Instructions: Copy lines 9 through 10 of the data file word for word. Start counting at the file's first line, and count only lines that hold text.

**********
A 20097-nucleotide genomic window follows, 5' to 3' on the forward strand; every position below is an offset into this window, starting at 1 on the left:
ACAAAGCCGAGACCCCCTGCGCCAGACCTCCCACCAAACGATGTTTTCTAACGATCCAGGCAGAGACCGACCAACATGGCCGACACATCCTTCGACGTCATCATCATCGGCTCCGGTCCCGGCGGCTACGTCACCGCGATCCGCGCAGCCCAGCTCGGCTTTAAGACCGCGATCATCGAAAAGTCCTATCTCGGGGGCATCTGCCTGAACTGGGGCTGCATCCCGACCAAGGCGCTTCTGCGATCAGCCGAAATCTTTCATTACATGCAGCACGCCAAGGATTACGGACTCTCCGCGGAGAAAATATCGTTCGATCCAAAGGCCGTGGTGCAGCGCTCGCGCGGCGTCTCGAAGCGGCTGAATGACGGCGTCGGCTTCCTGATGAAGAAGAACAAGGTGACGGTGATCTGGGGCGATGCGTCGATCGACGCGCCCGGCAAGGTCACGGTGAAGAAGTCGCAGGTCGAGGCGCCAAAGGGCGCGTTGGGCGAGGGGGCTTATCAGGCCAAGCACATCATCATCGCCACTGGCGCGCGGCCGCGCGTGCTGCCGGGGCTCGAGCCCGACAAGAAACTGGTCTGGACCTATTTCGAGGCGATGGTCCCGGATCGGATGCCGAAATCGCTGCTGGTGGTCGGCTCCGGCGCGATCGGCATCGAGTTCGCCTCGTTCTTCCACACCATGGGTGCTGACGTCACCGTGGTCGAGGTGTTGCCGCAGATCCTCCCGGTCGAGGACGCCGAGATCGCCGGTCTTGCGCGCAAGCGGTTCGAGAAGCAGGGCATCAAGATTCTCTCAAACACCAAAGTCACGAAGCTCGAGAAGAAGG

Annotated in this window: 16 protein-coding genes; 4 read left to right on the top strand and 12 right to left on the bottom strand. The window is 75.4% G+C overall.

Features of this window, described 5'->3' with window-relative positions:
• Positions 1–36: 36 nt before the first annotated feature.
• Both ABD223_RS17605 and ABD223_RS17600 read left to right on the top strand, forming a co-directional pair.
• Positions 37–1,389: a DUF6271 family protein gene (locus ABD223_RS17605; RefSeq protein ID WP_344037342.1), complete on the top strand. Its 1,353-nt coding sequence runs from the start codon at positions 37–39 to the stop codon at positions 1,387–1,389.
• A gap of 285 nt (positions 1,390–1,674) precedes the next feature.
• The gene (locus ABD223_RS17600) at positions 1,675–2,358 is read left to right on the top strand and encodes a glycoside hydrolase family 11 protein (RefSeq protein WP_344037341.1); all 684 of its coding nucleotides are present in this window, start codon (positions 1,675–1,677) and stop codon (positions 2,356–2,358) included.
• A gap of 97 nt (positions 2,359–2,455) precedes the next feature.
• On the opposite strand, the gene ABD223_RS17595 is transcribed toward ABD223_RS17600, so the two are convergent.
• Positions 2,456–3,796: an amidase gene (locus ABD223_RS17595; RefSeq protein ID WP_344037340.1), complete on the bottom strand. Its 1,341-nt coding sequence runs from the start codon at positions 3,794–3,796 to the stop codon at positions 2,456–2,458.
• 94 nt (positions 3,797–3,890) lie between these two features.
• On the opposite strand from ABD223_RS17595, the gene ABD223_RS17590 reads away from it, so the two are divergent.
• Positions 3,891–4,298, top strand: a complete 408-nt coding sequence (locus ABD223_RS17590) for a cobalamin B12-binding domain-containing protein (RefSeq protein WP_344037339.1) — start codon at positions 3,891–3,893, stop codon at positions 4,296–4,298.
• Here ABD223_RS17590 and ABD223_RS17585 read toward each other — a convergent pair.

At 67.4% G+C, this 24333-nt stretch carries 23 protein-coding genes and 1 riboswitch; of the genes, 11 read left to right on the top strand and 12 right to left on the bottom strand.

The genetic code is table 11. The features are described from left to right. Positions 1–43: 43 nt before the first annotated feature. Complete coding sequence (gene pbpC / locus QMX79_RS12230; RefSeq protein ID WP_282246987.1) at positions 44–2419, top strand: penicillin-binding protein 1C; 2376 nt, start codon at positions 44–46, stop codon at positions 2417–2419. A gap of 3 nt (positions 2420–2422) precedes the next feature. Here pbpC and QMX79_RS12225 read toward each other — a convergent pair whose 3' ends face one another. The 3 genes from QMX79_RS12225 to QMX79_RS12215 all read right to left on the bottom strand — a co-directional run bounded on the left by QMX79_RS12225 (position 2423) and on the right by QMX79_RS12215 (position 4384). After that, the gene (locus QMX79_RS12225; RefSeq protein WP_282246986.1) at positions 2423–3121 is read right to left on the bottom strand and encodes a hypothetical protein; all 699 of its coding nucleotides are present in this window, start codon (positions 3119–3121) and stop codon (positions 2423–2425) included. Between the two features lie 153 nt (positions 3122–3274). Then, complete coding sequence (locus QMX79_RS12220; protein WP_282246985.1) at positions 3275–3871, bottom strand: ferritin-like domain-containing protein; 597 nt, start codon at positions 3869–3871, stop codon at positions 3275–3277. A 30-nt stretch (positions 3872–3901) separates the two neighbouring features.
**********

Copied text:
• The gene (locus ABD223_RS17600) at positions 1,675–2,358 is read left to right on the top strand and encodes a glycoside hydrolase family 11 protein (RefSeq protein WP_344037341.1); all 684 of its coding nucleotides are present in this window, start codon (positions 1,675–1,677) and stop codon (positions 2,356–2,358) included.
• A gap of 97 nt (positions 2,359–2,455) precedes the next feature.